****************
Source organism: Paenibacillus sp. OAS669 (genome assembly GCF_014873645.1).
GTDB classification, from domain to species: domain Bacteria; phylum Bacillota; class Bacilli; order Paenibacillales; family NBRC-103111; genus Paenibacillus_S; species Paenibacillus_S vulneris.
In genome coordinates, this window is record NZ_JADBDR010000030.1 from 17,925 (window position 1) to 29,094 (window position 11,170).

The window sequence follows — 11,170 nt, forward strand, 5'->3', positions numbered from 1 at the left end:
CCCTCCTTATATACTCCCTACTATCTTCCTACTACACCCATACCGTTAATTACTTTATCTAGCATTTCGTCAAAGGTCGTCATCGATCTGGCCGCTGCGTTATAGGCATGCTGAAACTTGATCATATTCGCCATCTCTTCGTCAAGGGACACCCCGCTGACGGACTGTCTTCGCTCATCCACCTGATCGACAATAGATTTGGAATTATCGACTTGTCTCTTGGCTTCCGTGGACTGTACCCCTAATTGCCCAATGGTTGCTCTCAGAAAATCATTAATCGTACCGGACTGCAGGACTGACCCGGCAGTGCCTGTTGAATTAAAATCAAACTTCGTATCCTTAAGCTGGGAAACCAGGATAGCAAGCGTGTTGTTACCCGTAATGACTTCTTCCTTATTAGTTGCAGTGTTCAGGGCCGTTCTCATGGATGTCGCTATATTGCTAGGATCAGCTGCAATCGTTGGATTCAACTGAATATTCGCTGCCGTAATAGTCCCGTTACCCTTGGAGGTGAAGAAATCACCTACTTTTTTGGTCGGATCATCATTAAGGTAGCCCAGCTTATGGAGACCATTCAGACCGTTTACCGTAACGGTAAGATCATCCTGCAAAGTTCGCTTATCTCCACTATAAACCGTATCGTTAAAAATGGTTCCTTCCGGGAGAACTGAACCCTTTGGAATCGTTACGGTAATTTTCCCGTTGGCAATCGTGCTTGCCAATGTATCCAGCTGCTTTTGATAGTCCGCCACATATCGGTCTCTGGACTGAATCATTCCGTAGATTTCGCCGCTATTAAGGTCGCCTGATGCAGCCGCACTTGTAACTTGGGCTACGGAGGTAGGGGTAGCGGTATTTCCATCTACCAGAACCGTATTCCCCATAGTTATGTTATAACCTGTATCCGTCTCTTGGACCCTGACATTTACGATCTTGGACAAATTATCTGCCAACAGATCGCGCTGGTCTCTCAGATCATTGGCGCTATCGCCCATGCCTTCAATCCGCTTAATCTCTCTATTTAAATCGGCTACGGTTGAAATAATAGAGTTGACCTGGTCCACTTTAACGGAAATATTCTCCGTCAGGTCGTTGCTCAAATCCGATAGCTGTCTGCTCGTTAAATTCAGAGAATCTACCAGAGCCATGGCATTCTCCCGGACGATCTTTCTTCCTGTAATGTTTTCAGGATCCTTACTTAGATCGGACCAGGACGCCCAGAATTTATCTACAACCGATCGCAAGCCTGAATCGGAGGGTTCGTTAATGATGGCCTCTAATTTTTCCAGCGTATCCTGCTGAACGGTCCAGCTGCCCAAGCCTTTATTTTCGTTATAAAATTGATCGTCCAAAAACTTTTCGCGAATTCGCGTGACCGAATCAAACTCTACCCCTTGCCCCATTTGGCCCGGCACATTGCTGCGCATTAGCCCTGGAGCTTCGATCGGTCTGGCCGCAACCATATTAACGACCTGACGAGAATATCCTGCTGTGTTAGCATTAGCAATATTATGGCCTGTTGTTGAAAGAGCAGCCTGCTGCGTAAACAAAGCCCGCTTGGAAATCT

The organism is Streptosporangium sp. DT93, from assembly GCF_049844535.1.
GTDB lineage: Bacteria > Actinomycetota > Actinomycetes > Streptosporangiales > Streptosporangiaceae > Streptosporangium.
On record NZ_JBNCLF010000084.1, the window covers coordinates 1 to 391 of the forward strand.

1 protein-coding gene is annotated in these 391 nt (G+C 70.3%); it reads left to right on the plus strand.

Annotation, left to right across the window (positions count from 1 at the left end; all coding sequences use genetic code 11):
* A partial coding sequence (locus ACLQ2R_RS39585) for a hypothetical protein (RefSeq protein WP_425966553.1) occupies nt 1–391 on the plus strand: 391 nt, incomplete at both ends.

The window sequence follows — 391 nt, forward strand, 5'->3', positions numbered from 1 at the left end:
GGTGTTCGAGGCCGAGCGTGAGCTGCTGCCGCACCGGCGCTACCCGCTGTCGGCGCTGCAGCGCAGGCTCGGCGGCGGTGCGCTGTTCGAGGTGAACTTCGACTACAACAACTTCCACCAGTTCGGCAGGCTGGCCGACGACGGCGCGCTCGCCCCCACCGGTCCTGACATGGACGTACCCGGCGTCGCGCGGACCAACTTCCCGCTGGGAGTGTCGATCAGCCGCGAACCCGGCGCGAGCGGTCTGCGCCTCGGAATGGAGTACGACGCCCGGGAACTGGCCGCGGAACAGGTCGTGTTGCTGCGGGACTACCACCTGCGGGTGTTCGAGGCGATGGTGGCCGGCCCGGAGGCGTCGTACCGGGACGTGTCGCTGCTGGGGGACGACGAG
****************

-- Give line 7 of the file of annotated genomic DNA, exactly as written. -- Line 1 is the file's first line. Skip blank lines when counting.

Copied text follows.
GTDB lineage: Bacteria > Actinomycetota > Actinomycetes > Streptosporangiales > Streptosporangiaceae > Streptosporangium.